Why Can’t the BCCI Simply Pay Our Women Cricketers More?
In a year the BCCI is expected to make Rs 2,000 crore, shouldn’t our women cricketers get what they deserve?
(This article was first published on 10 March 2018. It has been re-posted from The Quint's archives after BCCI released their full list of the annually contracted cricketers for 2019-20 on 16 January 2020.)
Rs 7 crore a year for Virat Kohli but only Rs 50 lakh for Mithali Raj.
The BCCI announced new salaries for all its cricketers and this is the one major comparison being drawn by people.
While the board may have thought that they’ve done enough, considering women cricketers in the top category used to make Rs 15 lakh per annum till last year, there is still scope for a lot more.
Yes, I am aware that women cricketers don’t play as many matches as their male counterparts. I am aware they don’t sell as many tickets. I am also aware they don’t attract as many sponsors.
But the argument has to move ahead from what the players can’t do, and instead, be moulded into one big pertinent question: What is in the BCCI’s capacity to do for it’s women cricketers?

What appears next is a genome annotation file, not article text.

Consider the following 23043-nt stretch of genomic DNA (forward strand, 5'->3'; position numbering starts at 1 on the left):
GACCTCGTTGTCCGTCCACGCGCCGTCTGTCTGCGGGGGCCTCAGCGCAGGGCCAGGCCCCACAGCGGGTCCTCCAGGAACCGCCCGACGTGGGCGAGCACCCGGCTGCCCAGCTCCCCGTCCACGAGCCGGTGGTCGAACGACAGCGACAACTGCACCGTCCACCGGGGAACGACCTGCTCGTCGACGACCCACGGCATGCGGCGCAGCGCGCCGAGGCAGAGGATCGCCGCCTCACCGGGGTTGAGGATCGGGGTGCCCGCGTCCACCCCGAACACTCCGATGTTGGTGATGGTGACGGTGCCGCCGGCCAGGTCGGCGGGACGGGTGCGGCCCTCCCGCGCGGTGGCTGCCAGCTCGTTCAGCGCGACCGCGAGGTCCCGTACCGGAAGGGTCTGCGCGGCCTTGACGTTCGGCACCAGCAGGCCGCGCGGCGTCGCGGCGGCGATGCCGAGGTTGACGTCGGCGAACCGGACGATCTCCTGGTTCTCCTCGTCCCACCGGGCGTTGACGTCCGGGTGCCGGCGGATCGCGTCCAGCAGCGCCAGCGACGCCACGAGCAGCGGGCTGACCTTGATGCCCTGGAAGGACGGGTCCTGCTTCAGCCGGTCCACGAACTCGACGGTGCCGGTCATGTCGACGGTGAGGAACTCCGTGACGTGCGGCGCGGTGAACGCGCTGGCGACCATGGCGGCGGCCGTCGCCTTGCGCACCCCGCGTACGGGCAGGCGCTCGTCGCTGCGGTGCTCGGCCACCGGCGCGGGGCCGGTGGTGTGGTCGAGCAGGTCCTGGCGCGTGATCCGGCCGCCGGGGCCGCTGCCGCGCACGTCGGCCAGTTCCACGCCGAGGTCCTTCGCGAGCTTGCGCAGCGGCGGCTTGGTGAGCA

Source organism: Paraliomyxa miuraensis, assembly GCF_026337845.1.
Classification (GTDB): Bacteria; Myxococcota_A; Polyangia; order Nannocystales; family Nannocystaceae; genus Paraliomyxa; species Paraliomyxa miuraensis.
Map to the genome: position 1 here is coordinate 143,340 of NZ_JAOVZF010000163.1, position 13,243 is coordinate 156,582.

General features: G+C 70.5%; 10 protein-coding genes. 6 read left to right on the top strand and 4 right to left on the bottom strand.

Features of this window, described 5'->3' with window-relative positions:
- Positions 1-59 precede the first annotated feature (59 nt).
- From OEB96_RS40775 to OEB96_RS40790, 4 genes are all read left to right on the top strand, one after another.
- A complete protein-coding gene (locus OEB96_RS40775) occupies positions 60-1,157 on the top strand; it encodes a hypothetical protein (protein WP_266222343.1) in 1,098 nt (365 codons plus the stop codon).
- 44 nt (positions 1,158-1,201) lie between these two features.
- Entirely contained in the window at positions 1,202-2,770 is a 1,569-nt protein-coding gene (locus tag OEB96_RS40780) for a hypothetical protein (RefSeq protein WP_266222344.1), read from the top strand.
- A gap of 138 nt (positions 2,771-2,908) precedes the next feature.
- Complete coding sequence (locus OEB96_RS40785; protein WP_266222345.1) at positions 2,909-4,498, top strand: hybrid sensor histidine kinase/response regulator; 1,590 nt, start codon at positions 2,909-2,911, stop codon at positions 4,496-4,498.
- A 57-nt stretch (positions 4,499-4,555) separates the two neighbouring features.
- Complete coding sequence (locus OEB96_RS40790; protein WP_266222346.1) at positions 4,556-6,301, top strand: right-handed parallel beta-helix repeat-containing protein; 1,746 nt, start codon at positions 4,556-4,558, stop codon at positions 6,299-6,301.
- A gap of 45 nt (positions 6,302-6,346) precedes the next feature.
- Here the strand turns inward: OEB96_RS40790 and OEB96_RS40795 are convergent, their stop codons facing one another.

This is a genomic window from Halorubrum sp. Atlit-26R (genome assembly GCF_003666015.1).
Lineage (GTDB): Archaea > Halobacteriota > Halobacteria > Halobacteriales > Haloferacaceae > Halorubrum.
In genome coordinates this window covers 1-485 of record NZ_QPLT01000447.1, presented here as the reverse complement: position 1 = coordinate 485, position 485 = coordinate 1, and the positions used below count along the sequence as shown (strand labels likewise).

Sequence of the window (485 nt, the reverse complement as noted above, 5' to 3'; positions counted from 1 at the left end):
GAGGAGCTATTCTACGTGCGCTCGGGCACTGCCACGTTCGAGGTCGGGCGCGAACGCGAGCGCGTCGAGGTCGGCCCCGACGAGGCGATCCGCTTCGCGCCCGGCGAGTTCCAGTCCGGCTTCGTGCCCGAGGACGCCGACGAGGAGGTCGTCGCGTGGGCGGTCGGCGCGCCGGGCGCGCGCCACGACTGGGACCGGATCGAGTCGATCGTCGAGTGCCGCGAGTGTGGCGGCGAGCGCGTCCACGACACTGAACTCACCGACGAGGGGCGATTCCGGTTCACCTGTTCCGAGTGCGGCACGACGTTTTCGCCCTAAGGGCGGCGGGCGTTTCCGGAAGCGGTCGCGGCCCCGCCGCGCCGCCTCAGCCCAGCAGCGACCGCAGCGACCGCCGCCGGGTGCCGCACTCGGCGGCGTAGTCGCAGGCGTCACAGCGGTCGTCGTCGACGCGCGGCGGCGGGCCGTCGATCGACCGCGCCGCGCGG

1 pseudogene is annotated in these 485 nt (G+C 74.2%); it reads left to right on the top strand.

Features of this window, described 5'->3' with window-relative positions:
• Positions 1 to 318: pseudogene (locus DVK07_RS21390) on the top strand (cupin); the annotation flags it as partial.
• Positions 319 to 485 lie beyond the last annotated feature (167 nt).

This is the same financial year in which the board made Rs 16,357 crore from the sale of IPL’s broadcast rights alone. There is also the Rs 2,600 they stand to make from the ICC’s revenue share model.
Granted, a big share of the money will go back into the system and rightly help grow the sport, but even then, the BCCI is expected to make upto Rs 2,000 crore in profits this year alone.
So, again, I ask, what is in BCCI’s capacity to do for the women’s cricket team in a year that they reached the ICC World Cup final and became household names. With Jhulan Goswami and Mithali Raj standing tall among their peers, India can boast of the top woman bowler and batter in world cricket.
However, all they get for their achievements is a salary of Rs 50 lakh. From an employer that stands to make Rs 2,000 crore in profit. The employer here is not a corporation or a business startup, but a ‘society’ that is registered as a ‘not for profit’ organisation.
(Camera: Shiv Kumar Maurya)
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